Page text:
István Cserepes was a painter, graphic artist, sculptor and goldsmith. He painted Impressionist images with a subtle atmosphere, capturing depictions of workers, still lifes and landscapes at Lake Balaton.
He came from a working class, attended primary school in the countryside, and then began working in a blacksmith shop in Baja. From there he moved to Budapest as a heating worker, where in the evenings he visited Podolini Volkman's painting school. In 1926, at the encouragement of a friend, he applied to the College of Fine Arts, where his master, István Csók, obtained a tuition waiver. However, Cserepes left school after less than two years.
The choice of subject for his paintings was determined by the pursuit of his college master. Yet his painting created a peculiar world that could be explained by belonging to the working class. After his school years, he drew for Népszava and engraved a cover for the magazine, Young Socialist. After the Szinyei Society noticed the exceptional talent of at the National Salon, in 1929 he was awarded the Young People's Prize with "Honorary Recognition" for his presented works. As a friend of Gyula Derkovits, he then fought even harder for perfection, for the completion of his art, even in tight financial conditions. In 1929 he exhibited with Béla Iványi-Grünwald and Gyula Rudnay, in 1930 with Aurél Bernáth and Ödön Márffy at the Ernst Museum. In 1931, with a state scholarship, he was creating in Paris, where his gloomy gray palette was colored. He won the Pastel Prize in 1935, and his works were awarded prizes and diplomas at the World's Fairs in Paris in 1937 and in New York in 1939. In 1940 he won the prize of the Szinyei Society. From 1931, he lived at 37 József Street in the Eighth District, in the courtyard of which studios were set up. The building was created over the decades by such famous painters and sculptors as Géza Maróti, Pál Pátzay, Béni Ferenczy, Pál Gerzson and István Martsa. His last dated pictures were taken in 1943, near Lake Balaton.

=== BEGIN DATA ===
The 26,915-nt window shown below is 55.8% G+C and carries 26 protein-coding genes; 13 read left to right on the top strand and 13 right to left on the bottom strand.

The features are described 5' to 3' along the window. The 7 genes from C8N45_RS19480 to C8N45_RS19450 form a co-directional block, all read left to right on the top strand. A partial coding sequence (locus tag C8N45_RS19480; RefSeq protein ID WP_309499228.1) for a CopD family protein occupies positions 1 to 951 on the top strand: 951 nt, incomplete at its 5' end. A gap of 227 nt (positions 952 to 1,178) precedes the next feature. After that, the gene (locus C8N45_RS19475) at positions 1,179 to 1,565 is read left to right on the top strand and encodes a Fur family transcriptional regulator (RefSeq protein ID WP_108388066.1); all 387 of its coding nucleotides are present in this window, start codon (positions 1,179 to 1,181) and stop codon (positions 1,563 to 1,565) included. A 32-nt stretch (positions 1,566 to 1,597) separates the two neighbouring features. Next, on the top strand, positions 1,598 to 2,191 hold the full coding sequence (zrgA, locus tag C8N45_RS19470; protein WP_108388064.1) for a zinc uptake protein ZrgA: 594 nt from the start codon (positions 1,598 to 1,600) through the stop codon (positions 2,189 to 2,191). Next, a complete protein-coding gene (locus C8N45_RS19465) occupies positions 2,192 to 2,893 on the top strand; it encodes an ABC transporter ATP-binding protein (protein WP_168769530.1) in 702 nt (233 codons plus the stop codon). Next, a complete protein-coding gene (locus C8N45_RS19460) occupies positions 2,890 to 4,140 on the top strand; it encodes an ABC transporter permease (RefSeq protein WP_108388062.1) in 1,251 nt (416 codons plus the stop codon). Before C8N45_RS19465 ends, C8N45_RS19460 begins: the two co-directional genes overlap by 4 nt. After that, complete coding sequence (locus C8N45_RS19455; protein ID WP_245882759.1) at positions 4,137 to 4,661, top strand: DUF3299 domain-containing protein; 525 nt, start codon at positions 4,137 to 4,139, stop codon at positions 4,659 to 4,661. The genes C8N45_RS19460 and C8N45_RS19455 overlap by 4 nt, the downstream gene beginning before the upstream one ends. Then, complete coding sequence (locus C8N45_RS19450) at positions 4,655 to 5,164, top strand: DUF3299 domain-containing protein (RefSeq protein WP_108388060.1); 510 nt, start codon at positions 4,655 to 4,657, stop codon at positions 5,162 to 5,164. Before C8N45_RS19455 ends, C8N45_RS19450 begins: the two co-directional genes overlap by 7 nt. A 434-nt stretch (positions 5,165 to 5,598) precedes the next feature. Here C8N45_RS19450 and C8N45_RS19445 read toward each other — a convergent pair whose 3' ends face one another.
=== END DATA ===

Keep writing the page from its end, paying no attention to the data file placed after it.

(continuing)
In March 1944, a few days before the German occupation, he exhibited his plastic work in the exhibition space of the Műbarát. His works represented the lives of the workers, the situation of the proletarians, the socialist worldview of the artist, which official cultural politicians considered rebellious.He became persecuted for his views during the war. He stayed in Szentendre for a while, and when he had to flee, Derkovits's wife offered him housing in Rákoscsaba. The persecuted Cserepes did not want to endanger anyone and returned to Pest, József Street. He hid Jews and runaway soldiers in his room. In December 1944, when the Arrow Cross was hunting down the escaped soldiers in the house, the janitor testified that he came out into the yard and openly despised the Arrow Cross methods. On December 18, 1944, he was captured, shot dead, and his body was thrown into the Danube. Those he hid stayed alive.
In 1960, the National Gallery and the Art Gallery organized a potted memorial exhibition at the Ernst Museum. The work of István Cserepes is a progressive and unsinkable value of the culture of the Hungarian people. His worldview and artistic form were determined by István Csók and Gyula Derkovits.